Hackers siphon $856m in cryptocurrencies, Poly Network says

A decentralised financial network has claimed hackers absconded with about US$600 million ($856.4m) worth of cryptocurrencies in one of the largest heists in the rapidly growing digital asset industry.

Poly Network, which links some of the world’s most widely used digital ledgers, said on Tuesday that attackers had exploited a vulnerability in its system and taken thousands of crypto tokens. The attack would be one of the largest to date on a crypto venture, on a par with major breaches including those of exchanges Coincheck and Mt Gox.

The alleged hack marks a blow to supporters of decentralised finance, or DeFi, which has been one of the fastest-growing areas of the cryptocurrency market. It also highlights the lack of consumer and investor protections in a market that has boomed in recent years with only light oversight from financial regulators.

Poly Network has developed a computer protocol, or set of rules, that allows users to transfer tokens tied to one blockchain to a different network. Many of the world’s most widely used blockchains, such as Binance Chain and ethereum, have developed independently and their coins, offered as an incentive to users, are run on separate technologies.

However, it means investors cannot easily move their tokens to a different blockchain, to trade them or use them as collateral for another investment.

Proponents are trying to build networks that allow users to buy and sell digital assets directly with each other, bypassing intermediaries that might impose fees, such as an exchange or clearing house. Many projects aim to be fully decentralised.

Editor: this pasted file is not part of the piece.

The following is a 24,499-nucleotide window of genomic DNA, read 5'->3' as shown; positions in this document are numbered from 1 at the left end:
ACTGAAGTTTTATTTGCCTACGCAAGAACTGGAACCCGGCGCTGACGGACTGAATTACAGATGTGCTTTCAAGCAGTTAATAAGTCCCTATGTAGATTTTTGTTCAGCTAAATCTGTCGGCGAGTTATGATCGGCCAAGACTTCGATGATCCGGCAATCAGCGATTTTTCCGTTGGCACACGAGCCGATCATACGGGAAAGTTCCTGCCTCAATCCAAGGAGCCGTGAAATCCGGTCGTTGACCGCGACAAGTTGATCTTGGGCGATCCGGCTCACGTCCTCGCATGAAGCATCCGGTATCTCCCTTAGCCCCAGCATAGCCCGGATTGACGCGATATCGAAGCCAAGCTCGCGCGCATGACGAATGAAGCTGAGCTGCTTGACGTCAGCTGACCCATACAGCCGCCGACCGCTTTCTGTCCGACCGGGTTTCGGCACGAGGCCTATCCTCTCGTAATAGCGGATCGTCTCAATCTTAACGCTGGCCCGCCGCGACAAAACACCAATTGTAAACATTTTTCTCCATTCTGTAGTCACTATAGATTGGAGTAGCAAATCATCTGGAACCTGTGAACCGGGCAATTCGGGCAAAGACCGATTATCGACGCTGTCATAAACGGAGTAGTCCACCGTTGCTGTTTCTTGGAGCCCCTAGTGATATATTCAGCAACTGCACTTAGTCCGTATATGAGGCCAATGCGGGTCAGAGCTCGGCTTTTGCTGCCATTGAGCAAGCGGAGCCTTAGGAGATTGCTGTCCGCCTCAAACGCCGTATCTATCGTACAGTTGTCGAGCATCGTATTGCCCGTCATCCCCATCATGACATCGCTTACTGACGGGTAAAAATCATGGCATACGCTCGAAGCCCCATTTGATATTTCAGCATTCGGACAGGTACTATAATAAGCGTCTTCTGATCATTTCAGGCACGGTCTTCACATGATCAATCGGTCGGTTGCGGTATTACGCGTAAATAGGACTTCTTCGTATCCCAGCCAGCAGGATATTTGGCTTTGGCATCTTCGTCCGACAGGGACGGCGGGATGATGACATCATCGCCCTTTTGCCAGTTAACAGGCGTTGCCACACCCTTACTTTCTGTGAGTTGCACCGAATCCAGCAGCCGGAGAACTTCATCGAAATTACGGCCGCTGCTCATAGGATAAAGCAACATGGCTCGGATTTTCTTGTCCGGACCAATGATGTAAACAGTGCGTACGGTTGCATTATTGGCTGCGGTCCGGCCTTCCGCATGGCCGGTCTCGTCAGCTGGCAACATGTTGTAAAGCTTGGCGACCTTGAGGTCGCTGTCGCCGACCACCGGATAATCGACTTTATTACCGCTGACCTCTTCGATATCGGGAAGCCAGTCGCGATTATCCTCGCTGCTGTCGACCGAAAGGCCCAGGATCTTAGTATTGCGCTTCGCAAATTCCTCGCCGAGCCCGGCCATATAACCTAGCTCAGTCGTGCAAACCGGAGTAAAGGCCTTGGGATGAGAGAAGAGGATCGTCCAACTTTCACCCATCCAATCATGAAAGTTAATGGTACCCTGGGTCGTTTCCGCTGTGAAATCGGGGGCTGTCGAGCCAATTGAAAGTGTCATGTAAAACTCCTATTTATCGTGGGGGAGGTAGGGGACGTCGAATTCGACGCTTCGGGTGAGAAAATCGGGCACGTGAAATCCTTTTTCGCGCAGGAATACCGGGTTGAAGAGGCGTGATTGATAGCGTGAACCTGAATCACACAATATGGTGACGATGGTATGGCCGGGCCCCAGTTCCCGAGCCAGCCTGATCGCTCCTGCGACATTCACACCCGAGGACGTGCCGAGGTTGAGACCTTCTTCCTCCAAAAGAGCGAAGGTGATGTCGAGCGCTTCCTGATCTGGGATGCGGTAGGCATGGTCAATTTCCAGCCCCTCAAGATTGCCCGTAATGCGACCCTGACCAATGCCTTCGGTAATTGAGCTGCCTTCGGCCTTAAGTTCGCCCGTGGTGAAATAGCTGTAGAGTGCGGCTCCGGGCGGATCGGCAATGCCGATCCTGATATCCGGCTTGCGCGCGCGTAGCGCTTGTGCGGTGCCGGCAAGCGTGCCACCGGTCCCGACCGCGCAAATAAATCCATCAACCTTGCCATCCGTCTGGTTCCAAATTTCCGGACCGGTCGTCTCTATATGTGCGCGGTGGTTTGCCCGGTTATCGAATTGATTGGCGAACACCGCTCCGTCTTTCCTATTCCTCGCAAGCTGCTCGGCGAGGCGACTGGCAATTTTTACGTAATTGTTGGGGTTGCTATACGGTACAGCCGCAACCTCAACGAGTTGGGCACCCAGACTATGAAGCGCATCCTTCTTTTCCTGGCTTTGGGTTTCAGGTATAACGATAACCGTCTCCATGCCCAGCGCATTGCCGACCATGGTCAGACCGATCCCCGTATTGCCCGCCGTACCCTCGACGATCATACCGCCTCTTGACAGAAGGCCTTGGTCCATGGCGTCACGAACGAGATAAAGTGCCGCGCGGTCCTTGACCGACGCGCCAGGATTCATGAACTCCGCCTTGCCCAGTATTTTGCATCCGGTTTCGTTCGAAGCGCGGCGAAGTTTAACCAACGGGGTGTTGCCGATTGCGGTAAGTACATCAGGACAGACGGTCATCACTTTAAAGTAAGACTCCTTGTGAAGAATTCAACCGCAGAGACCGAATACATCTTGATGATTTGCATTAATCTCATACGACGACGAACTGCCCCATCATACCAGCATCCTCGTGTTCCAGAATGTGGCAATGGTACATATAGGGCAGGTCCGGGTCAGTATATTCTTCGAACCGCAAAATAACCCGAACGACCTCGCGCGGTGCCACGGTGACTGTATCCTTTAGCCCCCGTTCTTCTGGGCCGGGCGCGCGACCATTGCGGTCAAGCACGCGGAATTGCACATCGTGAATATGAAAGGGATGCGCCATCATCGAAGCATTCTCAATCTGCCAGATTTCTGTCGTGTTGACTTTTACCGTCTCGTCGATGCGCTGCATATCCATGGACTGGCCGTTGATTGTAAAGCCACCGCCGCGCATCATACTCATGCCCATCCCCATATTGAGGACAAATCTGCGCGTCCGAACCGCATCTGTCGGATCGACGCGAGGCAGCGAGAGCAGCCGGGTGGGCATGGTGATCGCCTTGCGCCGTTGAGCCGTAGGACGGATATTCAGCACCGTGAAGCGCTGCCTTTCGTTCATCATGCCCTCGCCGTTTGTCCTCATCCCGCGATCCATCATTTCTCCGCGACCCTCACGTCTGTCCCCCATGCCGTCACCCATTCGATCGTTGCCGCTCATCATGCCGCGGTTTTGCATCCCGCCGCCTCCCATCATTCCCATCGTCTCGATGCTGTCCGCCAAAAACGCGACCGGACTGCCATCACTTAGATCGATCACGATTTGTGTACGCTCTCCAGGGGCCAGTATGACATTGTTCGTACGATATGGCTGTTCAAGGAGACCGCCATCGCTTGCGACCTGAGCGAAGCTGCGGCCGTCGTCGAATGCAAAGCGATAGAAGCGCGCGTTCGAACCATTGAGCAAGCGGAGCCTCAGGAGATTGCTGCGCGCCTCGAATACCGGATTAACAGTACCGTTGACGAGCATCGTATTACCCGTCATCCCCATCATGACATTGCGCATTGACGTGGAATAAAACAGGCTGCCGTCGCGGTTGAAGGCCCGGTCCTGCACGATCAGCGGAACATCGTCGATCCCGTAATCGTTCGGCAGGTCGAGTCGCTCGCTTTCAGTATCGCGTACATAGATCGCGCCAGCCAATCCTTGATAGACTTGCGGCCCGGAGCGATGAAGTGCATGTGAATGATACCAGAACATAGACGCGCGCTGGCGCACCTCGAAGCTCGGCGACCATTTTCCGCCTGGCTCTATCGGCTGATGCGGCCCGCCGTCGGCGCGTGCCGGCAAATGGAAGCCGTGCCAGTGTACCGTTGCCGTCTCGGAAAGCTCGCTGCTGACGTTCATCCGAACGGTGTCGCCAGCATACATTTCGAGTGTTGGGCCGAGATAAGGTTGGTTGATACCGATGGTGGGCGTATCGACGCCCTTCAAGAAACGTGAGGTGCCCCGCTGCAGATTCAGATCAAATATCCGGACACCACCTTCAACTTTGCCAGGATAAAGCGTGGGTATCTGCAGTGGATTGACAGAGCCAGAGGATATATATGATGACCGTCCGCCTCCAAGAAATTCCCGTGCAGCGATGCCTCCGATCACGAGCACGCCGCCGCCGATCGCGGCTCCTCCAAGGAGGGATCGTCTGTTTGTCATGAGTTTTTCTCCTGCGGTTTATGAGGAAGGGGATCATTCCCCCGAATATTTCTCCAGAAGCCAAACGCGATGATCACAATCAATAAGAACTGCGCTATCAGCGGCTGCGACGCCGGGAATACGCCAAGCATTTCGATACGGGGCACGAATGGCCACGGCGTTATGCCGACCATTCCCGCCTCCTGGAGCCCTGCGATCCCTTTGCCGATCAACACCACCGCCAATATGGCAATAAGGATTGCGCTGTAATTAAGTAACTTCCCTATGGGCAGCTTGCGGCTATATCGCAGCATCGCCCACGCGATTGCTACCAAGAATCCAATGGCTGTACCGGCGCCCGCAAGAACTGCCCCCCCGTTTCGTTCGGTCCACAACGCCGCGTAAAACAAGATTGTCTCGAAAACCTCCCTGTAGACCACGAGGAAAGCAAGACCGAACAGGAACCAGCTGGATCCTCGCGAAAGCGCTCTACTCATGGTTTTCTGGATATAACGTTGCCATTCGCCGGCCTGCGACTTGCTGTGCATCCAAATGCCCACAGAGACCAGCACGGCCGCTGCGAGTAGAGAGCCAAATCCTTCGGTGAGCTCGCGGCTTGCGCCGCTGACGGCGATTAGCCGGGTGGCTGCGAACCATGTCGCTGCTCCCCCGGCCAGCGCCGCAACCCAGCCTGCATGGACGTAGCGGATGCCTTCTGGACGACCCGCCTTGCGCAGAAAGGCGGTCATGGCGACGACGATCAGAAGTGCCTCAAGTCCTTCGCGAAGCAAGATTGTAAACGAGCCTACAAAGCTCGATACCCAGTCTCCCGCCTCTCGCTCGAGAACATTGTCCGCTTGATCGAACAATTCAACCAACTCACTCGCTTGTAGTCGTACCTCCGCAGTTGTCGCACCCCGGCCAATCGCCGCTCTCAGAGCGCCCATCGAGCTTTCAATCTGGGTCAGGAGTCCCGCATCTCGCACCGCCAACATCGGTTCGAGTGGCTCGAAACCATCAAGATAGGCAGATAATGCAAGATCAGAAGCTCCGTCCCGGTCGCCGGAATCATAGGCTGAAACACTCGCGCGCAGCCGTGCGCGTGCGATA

The alleged hacker exploited a vulnerability in Poly Network’s “contract calls”, a type of test that is not intended to be published on the blockchain, to access the ledgers and transfer money out, the network said.

The tokens were valued at about US$600m prior to the news of the alleged hack, consisting of more than US$270m on the ethereum blockchain, US$250m on the Binance Smart Chain and US$84m on the Polygon network, according to wallet addresses published by Poly Network on Twitter.

Etherscan indicated that the hacker had taken alt-coins such as Binance Coin and Ether, as well as dozens of smaller tokens, including Shiba Inu, Matic and Uniswap. The dollar value of the stolen coins dropped to US$394m as news of it spread and investors sold some cryptocurrencies, knocking the tokens’ prices.

Poly Network called on groups known as “miners” — which process transactions — and centralised crypto exchanges to help block transfers. “We will take legal actions and we urge the hackers to return the assets,” it said.

Changpeng Zhao, chief executive of Binance, said his company was aware of the incident. He said while “no one controls” Binance’s blockchain, the group was “co-ordinating with all our security partners to proactively help. There are no guarantees. We will do as much as we can.”

Paolo Ardoino, chief technical officer at stablecoin company Tether, said the group had frozen about US$33m worth of its tokens, which were on the Poly Network. A substantial proportion was also in USD Coin, operated by payments service company Circle, according to Etherscan. Circle did not immediately respond to a request for comment.

Earlier this month Gary Gensler, chair of the Securities and Exchange Commission, the US markets regulator, called on lawmakers to give watchdogs more powers to protect investors from illicit activity on DeFi platforms.

Written by: Siddharth Venkataramakrishnan and Philip Stafford

© Financial Times

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